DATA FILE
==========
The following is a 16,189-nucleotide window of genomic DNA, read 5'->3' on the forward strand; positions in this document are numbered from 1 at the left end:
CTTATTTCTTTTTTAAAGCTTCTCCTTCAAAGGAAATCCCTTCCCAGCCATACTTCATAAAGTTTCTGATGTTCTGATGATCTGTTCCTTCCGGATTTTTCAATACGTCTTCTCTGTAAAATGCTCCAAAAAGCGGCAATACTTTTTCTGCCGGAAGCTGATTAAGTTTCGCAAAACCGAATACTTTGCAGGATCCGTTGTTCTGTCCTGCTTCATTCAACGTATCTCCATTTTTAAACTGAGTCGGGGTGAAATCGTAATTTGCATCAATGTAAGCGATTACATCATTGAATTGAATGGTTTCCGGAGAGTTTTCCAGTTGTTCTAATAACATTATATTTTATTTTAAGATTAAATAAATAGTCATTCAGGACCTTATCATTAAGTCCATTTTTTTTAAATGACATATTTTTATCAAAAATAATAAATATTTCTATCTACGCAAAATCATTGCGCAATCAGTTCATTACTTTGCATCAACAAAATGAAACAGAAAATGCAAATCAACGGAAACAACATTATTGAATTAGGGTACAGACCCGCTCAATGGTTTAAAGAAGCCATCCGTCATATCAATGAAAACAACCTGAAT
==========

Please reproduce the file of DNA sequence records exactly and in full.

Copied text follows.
The following is a 16,189-nucleotide window of genomic DNA, read 5'->3' on the forward strand; positions in this document are numbered from 1 at the left end:
CTTATTTCTTTTTTAAAGCTTCTCCTTCAAAGGAAATCCCTTCCCAGCCATACTTCATAAAGTTTCTGATGTTCTGATGATCTGTTCCTTCCGGATTTTTCAATACGTCTTCTCTGTAAAATGCTCCAAAAAGCGGCAATACTTTTTCTGCCGGAAGCTGATTAAGTTTCGCAAAACCGAATACTTTGCAGGATCCGTTGTTCTGTCCTGCTTCATTCAACGTATCTCCATTTTTAAACTGAGTCGGGGTGAAATCGTAATTTGCATCAATGTAAGCGATTACATCATTGAATTGAATGGTTTCCGGAGAGTTTTCCAGTTGTTCTAATAACATTATATTTTATTTTAAGATTAAATAAATAGTCATTCAGGACCTTATCATTAAGTCCATTTTTTTTAAATGACATATTTTTATCAAAAATAATAAATATTTCTATCTACGCAAAATCATTGCGCAATCAGTTCATTACTTTGCATCAACAAAATGAAACAGAAAATGCAAATCAACGGAAACAACATTATTGAATTAGGGTACAGACCCGCTCAATGGTTTAAAGAAGCCATCCGTCATATCAATGAAAACAACCTGAAT